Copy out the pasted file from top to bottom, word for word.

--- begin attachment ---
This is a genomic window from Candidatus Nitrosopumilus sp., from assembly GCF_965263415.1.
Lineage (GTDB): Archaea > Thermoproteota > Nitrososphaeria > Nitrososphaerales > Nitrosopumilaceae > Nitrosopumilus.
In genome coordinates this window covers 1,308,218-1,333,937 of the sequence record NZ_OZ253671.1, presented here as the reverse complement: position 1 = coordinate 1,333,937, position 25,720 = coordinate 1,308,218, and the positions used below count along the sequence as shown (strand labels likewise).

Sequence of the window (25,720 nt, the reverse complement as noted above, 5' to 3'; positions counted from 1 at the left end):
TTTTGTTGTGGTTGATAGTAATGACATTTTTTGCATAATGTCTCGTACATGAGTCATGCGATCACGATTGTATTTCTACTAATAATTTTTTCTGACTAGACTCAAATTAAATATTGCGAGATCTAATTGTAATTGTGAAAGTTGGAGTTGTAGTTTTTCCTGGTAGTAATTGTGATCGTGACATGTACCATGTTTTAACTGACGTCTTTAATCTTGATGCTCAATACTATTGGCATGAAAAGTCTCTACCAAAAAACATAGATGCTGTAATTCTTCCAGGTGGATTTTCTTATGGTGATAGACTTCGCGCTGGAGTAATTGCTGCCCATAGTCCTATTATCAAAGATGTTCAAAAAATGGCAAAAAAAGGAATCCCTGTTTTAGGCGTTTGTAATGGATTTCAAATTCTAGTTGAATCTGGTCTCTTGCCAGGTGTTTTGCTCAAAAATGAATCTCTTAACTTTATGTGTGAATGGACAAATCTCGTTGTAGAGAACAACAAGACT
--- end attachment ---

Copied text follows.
This is a genomic window from Candidatus Nitrosopumilus sp., from assembly GCF_965263415.1.
Lineage (GTDB): Archaea > Thermoproteota > Nitrososphaeria > Nitrososphaerales > Nitrosopumilaceae > Nitrosopumilus.
In genome coordinates this window covers 1,308,218-1,333,937 of the sequence record NZ_OZ253671.1, presented here as the reverse complement: position 1 = coordinate 1,333,937, position 25,720 = coordinate 1,308,218, and the positions used below count along the sequence as shown (strand labels likewise).

Sequence of the window (25,720 nt, the reverse complement as noted above, 5' to 3'; positions counted from 1 at the left end):
TTTTGTTGTGGTTGATAGTAATGACATTTTTTGCATAATGTCTCGTACATGAGTCATGCGATCACGATTGTATTTCTACTAATAATTTTTTCTGACTAGACTCAAATTAAATATTGCGAGATCTAATTGTAATTGTGAAAGTTGGAGTTGTAGTTTTTCCTGGTAGTAATTGTGATCGTGACATGTACCATGTTTTAACTGACGTCTTTAATCTTGATGCTCAATACTATTGGCATGAAAAGTCTCTACCAAAAAACATAGATGCTGTAATTCTTCCAGGTGGATTTTCTTATGGTGATAGACTTCGCGCTGGAGTAATTGCTGCCCATAGTCCTATTATCAAAGATGTTCAAAAAATGGCAAAAAAAGGAATCCCTGTTTTAGGCGTTTGTAATGGATTTCAAATTCTAGTTGAATCTGGTCTCTTGCCAGGTGTTTTGCTCAAAAATGAATCTCTTAACTTTATGTGTGAATGGACAAATCTCGTTGTAGAGAACAACAAGACT